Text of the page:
In the accompanying drawings:
FIG. 1 is a perspective view showing a carriage and guide rails;
FIG. 2 is a cross-sectional view of the carriage and guide rails;
FIG. 3 is a sectional view taken along a line III--III in FIG. 2;
FIG. 4a is a perspective view showing the construction of a linear induction motor;
FIG. 4b is a graph showing the relationship between the magnetic flux and the eddy current;
FIG. 5 is a diagrammatic view showing the arrangement of detecting means and control means of the carriage; and
FIG. 6 is a block diagram showing a control system embodying the invention.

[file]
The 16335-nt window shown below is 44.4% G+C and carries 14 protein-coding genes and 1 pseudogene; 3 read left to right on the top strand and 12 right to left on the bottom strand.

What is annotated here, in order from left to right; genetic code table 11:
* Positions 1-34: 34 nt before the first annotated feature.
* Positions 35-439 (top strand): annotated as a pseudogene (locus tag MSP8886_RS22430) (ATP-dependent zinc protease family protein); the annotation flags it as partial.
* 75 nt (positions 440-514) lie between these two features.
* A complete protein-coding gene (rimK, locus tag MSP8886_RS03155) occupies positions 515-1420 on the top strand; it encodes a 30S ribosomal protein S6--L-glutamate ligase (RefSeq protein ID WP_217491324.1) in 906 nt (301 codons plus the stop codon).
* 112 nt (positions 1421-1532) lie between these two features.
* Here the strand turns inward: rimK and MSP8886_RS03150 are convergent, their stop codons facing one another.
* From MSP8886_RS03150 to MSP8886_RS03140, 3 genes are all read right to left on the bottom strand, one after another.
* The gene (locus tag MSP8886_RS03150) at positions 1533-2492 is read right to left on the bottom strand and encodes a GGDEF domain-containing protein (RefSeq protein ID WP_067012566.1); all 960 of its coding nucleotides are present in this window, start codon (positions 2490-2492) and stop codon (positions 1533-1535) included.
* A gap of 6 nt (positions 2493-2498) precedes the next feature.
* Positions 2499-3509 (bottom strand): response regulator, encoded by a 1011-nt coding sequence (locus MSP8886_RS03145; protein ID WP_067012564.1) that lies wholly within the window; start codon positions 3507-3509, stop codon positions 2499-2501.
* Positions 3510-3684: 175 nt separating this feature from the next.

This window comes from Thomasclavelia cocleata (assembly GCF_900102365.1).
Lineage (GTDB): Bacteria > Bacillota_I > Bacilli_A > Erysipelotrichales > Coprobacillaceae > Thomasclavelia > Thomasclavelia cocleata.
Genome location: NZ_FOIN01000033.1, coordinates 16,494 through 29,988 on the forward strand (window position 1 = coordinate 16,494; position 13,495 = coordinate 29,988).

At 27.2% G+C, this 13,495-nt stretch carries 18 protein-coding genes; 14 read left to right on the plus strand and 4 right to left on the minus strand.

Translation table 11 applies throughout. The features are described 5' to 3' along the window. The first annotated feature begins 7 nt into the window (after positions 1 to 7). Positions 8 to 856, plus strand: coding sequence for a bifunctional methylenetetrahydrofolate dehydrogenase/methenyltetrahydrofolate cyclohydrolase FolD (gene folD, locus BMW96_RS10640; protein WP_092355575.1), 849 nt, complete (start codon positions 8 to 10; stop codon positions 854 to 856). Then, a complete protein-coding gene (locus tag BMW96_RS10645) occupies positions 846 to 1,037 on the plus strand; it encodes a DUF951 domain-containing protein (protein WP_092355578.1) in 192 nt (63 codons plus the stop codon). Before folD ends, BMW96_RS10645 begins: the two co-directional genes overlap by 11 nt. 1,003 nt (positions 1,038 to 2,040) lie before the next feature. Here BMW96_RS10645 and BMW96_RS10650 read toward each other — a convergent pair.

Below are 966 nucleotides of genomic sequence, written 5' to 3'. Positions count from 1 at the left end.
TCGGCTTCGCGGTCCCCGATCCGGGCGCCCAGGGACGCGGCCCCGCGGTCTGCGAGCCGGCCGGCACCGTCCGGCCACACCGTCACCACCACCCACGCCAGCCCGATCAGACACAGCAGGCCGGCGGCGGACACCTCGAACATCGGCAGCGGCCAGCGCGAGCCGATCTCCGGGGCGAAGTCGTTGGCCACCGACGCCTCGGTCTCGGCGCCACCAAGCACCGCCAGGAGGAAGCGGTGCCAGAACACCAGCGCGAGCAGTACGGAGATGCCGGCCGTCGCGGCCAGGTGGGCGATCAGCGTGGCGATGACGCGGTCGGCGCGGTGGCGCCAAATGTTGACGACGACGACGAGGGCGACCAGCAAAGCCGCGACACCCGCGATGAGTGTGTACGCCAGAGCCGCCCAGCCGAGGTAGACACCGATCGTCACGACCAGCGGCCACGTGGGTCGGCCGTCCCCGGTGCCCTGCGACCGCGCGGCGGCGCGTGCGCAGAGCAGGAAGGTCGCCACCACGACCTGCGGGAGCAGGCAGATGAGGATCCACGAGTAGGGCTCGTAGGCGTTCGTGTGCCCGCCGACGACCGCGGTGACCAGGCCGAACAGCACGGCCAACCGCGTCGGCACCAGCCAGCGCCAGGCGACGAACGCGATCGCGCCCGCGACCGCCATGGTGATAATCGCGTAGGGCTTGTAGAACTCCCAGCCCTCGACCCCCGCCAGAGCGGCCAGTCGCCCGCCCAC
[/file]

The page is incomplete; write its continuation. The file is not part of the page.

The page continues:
Referring now to FIGS. 1 and 2, a carriage 1 comprises a rectangular casing 2 adapted to carry goods, and a vertical reaction plate 3 connected to the bottom of the casing. The reaction plate 3 comprises a metal plate made of an electric conductor such as copper, aluminum, etc. and constructed to be subject to a forward or reverse propelling force created by magnetic flux generated by a stator 9 to be described later. Two pairs of horizontal wheels 4 projecting beyond the front and rear frames of the casing are provided at the front and rear ends of the carriage 2. Further, two pairs of wheels 5 are provided on both sides of the casing 2. The conveying road 6 is constituted by a pair of opposed U shaped guide rails 7. The distance a between the inner surfaces of the guide rails 7 is slightly larger than the distance b between the outer peripheries of the wheels 4. The distance c between the upper and lower flanges of each guide rail 7 is slightly larger than the diameter d of each wheel 5. A linear induction motor 8 is disposed beneath the conveying road 6. The motor 8 is constituted by the reaction plate 3 depending from the casing 1 to act as a movable element and a pair of stators 9 disposed on the opposite sides of the reaction plate. As shown in FIG. 3 and 4a, each stator 9 is constituted by laminated electric sheets stamped with teeth and grooves. In each tooth, a coil is wound. A gap of a predetermined width g is defined between the reaction plate 3 and each stator 9.